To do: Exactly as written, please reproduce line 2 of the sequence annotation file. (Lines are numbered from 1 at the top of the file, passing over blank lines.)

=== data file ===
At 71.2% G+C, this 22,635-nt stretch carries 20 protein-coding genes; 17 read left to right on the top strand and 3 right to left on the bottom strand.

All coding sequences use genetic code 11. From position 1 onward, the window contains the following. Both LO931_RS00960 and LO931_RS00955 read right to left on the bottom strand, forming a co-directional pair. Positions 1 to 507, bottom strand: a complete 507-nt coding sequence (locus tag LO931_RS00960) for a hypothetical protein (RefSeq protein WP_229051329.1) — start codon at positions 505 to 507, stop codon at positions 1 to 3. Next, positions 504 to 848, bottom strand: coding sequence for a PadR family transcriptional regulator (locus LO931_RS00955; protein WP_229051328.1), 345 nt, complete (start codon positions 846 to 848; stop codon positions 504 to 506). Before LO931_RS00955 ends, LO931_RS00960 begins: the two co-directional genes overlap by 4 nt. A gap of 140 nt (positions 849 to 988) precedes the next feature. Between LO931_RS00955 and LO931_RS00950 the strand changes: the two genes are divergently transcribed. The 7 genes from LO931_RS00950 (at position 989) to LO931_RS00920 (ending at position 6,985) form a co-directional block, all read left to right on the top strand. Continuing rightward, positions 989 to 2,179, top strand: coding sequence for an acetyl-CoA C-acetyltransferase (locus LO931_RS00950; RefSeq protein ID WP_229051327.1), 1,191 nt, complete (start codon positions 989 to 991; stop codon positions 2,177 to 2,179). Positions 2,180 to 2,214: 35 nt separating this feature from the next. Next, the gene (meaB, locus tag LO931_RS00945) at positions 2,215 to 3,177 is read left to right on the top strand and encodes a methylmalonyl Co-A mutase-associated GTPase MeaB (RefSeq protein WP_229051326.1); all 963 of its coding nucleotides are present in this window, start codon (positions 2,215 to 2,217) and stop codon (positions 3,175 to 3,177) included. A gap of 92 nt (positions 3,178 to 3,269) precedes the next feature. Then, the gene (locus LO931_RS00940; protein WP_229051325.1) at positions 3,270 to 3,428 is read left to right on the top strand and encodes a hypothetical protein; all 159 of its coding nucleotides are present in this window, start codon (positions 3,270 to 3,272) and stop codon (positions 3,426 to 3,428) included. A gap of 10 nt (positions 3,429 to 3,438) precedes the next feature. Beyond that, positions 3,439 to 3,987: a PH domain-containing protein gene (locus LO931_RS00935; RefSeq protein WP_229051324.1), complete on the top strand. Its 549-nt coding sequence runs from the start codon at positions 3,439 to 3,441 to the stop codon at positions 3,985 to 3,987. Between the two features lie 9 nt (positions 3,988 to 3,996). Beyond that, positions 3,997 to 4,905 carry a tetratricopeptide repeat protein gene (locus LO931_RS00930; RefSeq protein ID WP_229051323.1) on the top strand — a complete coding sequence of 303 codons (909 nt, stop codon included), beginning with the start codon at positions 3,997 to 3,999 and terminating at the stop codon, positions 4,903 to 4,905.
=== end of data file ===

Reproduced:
All coding sequences use genetic code 11. From position 1 onward, the window contains the following. Both LO931_RS00960 and LO931_RS00955 read right to left on the bottom strand, forming a co-directional pair. Positions 1 to 507, bottom strand: a complete 507-nt coding sequence (locus tag LO931_RS00960) for a hypothetical protein (RefSeq protein WP_229051329.1) — start codon at positions 505 to 507, stop codon at positions 1 to 3. Next, positions 504 to 848, bottom strand: coding sequence for a PadR family transcriptional regulator (locus LO931_RS00955; protein WP_229051328.1), 345 nt, complete (start codon positions 846 to 848; stop codon positions 504 to 506). Before LO931_RS00955 ends, LO931_RS00960 begins: the two co-directional genes overlap by 4 nt. A gap of 140 nt (positions 849 to 988) precedes the next feature. Between LO931_RS00955 and LO931_RS00950 the strand changes: the two genes are divergently transcribed. The 7 genes from LO931_RS00950 (at position 989) to LO931_RS00920 (ending at position 6,985) form a co-directional block, all read left to right on the top strand. Continuing rightward, positions 989 to 2,179, top strand: coding sequence for an acetyl-CoA C-acetyltransferase (locus LO931_RS00950; RefSeq protein ID WP_229051327.1), 1,191 nt, complete (start codon positions 989 to 991; stop codon positions 2,177 to 2,179). Positions 2,180 to 2,214: 35 nt separating this feature from the next. Next, the gene (meaB, locus tag LO931_RS00945) at positions 2,215 to 3,177 is read left to right on the top strand and encodes a methylmalonyl Co-A mutase-associated GTPase MeaB (RefSeq protein WP_229051326.1); all 963 of its coding nucleotides are present in this window, start codon (positions 2,215 to 2,217) and stop codon (positions 3,175 to 3,177) included. A gap of 92 nt (positions 3,178 to 3,269) precedes the next feature. Then, the gene (locus LO931_RS00940; protein WP_229051325.1) at positions 3,270 to 3,428 is read left to right on the top strand and encodes a hypothetical protein; all 159 of its coding nucleotides are present in this window, start codon (positions 3,270 to 3,272) and stop codon (positions 3,426 to 3,428) included. A gap of 10 nt (positions 3,429 to 3,438) precedes the next feature. Beyond that, positions 3,439 to 3,987: a PH domain-containing protein gene (locus LO931_RS00935; RefSeq protein WP_229051324.1), complete on the top strand. Its 549-nt coding sequence runs from the start codon at positions 3,439 to 3,441 to the stop codon at positions 3,985 to 3,987. Between the two features lie 9 nt (positions 3,988 to 3,996). Beyond that, positions 3,997 to 4,905 carry a tetratricopeptide repeat protein gene (locus LO931_RS00930; RefSeq protein ID WP_229051323.1) on the top strand — a complete coding sequence of 303 codons (909 nt, stop codon included), beginning with the start codon at positions 3,997 to 3,999 and terminating at the stop codon, positions 4,903 to 4,905.